So far outside the box you can't even see the box from here.
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Thursday, March 31, 2016
Survival Food in the Cold North
This is the starving time of the year here in the Great North Woods. Picture life hundreds of years ago before food was easily transported around the globe. To survive a northern winter food grown in the summer would have to last until things started growing again. Sometimes harvests were poor and not enough was stored. There's not a lot of wild foods available in the early spring.
One readily available food is rock tripe. Rock_tripe Lichens that grow on rock don't sound very appetizing. To be honest, the best thing that can be said about the flavor is that they don't taste terrible. Kinda reminds me of eating dead leaves.
So what's the attraction? It's readily available and actually quite nutritions. There are records of arctic expeditions surviving on nothing else for months at a time. Beats starving to death.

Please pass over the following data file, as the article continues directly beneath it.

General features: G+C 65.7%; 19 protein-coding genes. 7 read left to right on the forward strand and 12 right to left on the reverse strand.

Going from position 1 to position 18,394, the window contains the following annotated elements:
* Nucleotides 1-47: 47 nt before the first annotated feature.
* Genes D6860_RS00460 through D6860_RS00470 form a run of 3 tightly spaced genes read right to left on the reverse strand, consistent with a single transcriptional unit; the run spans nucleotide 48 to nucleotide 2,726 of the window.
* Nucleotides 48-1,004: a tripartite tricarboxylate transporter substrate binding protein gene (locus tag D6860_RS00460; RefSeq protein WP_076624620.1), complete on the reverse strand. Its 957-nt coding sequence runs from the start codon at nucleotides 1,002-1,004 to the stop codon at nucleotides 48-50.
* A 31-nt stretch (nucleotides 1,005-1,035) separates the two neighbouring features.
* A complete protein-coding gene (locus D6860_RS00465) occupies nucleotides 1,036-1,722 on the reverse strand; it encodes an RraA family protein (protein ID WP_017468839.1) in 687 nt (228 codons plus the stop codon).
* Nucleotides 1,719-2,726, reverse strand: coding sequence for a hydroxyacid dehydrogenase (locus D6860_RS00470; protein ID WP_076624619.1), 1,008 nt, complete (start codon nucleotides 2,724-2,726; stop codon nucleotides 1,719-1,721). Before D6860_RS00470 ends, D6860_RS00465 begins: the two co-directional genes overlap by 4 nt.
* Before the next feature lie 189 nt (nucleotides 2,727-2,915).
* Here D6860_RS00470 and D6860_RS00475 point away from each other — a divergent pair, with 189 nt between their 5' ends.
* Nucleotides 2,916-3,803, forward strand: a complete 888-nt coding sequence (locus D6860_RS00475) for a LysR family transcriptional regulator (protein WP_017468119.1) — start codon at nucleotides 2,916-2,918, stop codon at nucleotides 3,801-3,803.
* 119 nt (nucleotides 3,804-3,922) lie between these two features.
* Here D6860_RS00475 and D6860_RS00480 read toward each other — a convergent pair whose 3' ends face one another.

Many years ago I did an experiment about this time of year in the western mountains of Maine. I tried to live off the land in the mountains. For three days my diet consisted of rock tripe, a little bit of edible moss, and spruce tea. The spruce tea was the high point flavor wise. It's also one of the few good sources of vitamin C in the winter time.
The rock tripe was collected from the rocks, cleaned, and double boiled. The first batch of water was poured off as rock tripe contains acids that help them eat rock. (sounds more appetizing all the time, doesn't it?)
Actually if it was finely chopped and added to a hearty soup you wouldn't mind the flavor at all. All by itself for days at a time it gets pretty boring. However, not nearly as boring as starving to death.
I live in an area of NH known as the Great North Woods. I'm in my dome-i-cile out in the county with my lovely wife and a varying number of family and friends
-part red neck, part hippie but all country. Experimenting and enjoying the adventure of life.